This month I’m pinch-hitting for our regular “What If I …” writer, Molly Jensen, who has more important things to do. Honestly. We’ll tell you about it soon.
People make mistakes. We hear that all the time, and more importantly, see evidence of it at every turn … like that right turn that is supposed to be a left turn, onto that one-way street that’s supposed to go the other way.
The question is, what if that mistake is made on something that’s a crucial element of your travels – namely, your tickets?
The answer is not always the one you might have been expecting, or hoping for.
Before we get to the bad news, remember what it takes for you to actually get on board a plane. You book your tickets directly, through an online travel-booking service, or a through a travel agent. You then take your tickets in either printed or virtual form to the airport or station, where you are asked to present an ID so security can verify that you are indeed the person who is entitled to transportation on their conveyance.
Here’s where things start to break down. Suppose you or someone else entered the wrong name on your tickets – even something minor, like a transposed letter or an incorrect middle initial. For the security agents, it doesn’t really matter if Marvin Maynard’s name is spelled “Maynard Marvin” or “Raymond Luxury Yacht”; a mistake is a mistake, and a big red flag, and security as well as the transportation provider has every right to turn back that passenger and refuse them passage.
Another fairly common mistake is entering the wrong destination code. Airports are identified by three-letter destination codes, and there are so many airports around the world that it’s not possible to create a lot of space between each code. For instance, the code for Lubbock, Texas, is LBB; the code for Hamburg, Germany, is LBC; Khudzhand, Tajikistan, is LBD; Latrobe, Pa., is LBE; North Platte, Neb., is LBF; Paris is LBG; and Sydney is LBH. It takes only the slip of a finger on a keyboard to send someone to Nebraska instead of Paris, or Tajikistan instead of Texas.
What to do in a situation like this? If the ticket has been booked, there’s nothing that you can do for free. Depending on the airline, they may not allow you to correct a name error, because in their eyes, you are a different person than the one who bought the ticket.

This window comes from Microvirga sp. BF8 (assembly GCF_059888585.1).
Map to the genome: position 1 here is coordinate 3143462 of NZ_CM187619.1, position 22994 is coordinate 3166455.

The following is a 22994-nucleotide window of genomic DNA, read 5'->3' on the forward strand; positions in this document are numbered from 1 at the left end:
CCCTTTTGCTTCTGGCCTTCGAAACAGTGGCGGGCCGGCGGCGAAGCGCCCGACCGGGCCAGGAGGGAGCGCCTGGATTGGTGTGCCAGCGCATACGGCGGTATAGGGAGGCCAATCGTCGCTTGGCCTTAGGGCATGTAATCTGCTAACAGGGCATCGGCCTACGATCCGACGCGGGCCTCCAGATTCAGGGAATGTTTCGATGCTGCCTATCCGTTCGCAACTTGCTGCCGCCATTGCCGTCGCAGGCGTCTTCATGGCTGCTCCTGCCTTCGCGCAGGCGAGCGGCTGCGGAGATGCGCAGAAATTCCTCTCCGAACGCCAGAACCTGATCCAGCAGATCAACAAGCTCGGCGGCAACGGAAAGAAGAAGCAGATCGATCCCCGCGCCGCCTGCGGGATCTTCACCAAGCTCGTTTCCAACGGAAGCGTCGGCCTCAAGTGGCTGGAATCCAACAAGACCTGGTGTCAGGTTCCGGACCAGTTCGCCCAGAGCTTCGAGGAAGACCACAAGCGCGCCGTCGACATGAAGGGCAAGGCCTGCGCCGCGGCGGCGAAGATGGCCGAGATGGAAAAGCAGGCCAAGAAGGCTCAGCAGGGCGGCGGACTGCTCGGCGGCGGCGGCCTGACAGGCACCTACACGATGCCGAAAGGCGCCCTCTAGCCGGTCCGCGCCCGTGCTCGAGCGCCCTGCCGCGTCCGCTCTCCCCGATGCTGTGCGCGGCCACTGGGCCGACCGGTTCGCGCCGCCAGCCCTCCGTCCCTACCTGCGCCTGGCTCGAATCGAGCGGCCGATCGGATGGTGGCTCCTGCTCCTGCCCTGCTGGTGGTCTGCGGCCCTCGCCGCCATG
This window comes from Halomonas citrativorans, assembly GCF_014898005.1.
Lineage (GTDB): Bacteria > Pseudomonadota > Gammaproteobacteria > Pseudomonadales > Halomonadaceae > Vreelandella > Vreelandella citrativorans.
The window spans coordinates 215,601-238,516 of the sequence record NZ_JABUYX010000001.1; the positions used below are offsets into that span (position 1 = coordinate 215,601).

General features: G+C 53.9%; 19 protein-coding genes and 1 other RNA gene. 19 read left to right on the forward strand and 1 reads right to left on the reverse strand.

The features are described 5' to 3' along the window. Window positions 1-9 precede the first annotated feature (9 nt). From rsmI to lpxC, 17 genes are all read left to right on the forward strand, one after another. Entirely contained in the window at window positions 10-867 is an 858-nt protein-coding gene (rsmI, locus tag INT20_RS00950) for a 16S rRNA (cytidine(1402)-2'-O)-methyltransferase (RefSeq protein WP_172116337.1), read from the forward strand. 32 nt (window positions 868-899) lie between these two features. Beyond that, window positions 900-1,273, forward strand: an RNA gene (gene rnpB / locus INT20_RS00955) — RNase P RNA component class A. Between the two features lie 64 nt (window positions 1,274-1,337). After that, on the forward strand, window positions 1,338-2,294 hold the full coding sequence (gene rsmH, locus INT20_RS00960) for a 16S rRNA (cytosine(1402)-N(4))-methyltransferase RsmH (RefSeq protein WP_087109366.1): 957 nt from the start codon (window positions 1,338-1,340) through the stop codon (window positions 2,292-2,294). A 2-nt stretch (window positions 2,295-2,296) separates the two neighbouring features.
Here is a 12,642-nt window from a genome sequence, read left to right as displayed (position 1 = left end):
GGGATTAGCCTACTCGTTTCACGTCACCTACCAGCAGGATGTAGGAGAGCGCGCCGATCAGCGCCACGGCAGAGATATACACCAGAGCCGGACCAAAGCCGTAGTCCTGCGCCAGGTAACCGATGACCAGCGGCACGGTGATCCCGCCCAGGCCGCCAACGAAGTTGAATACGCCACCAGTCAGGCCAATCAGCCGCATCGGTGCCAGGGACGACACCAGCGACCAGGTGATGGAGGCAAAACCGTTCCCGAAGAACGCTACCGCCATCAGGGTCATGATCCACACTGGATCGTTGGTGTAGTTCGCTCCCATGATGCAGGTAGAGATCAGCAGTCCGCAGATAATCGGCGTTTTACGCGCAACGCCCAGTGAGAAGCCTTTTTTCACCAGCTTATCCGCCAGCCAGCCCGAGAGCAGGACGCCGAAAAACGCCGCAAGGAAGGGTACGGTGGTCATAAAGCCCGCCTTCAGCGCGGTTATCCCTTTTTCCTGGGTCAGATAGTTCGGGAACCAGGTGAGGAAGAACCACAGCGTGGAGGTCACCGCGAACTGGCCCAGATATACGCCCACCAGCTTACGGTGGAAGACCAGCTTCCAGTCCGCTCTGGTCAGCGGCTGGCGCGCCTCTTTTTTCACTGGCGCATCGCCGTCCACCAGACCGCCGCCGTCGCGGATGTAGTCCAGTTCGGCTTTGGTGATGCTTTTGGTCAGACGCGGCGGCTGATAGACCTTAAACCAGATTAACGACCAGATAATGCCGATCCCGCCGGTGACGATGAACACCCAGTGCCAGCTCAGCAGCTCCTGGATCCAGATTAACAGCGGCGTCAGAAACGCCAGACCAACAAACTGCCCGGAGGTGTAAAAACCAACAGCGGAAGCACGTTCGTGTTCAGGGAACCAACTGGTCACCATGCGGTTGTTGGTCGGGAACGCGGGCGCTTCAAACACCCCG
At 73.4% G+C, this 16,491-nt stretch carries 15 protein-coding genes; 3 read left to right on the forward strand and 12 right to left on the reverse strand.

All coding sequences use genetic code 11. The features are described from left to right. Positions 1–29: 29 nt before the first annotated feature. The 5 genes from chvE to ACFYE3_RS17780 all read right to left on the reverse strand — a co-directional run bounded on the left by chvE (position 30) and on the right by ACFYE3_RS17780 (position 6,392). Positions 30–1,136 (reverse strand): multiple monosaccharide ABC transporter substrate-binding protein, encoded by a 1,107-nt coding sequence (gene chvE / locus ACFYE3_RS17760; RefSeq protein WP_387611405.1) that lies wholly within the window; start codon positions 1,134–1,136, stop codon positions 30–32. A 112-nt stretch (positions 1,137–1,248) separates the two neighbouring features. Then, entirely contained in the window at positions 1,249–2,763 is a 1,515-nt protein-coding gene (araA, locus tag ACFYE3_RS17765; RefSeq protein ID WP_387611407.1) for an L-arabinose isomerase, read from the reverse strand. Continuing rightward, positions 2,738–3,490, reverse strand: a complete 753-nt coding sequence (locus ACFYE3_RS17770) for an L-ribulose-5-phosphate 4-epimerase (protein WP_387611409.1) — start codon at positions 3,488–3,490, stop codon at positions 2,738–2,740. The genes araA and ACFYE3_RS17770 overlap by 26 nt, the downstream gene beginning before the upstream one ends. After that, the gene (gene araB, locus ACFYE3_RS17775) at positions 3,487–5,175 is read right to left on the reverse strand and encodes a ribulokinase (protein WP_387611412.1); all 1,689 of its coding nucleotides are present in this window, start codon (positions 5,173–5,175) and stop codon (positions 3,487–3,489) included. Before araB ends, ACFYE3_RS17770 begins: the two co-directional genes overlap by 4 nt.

As the European railway booking agency Trainline succinctly put it, “All E-Tickets are nominative, which means that they are non-transferable between persons. So it isn’t possible to change any information on an E-ticket once it has been emitted (this includes names and date of birth). As soon as you have paid for your ticket, Trainline automatically reserves this ticket with the rail operator using the details you have provided. So you are bound to the ticket conditions as soon as you have confirmed your purchase.”
Under some circumstances, you may be able to exchange a ticket with an incorrect name after paying a rebooking fee, but don’t count on it. Similarly, if a wrong airport code is entered on a ticket, expect to pay cancellation and/or rebooking fees – but also expect to encounter situations where you may be stuck with the old ticket and have to buy a completely new ticket to get to where you want to go.
How can you prevent situations like these? Double- and triple-check everything. Don’t assume you or a third party is going to get everything right all the time. Also, if you’re entering information on a ticket-purchasing site, have the ID you’re going to use right alongside you as you enter the information. Understand that now is not the time to follow of the footsteps of my son, who arbitrarily started spelling his middle name (Richard) with an extra H because he wanted his name to have an even number of letters.
After you’ve triple-checked everything, give everything one more thorough going-over before you press the booking button. If you don’t, and there’s a mistake, travel insurance isn’t going to help you.
Though you have our undying sympathy.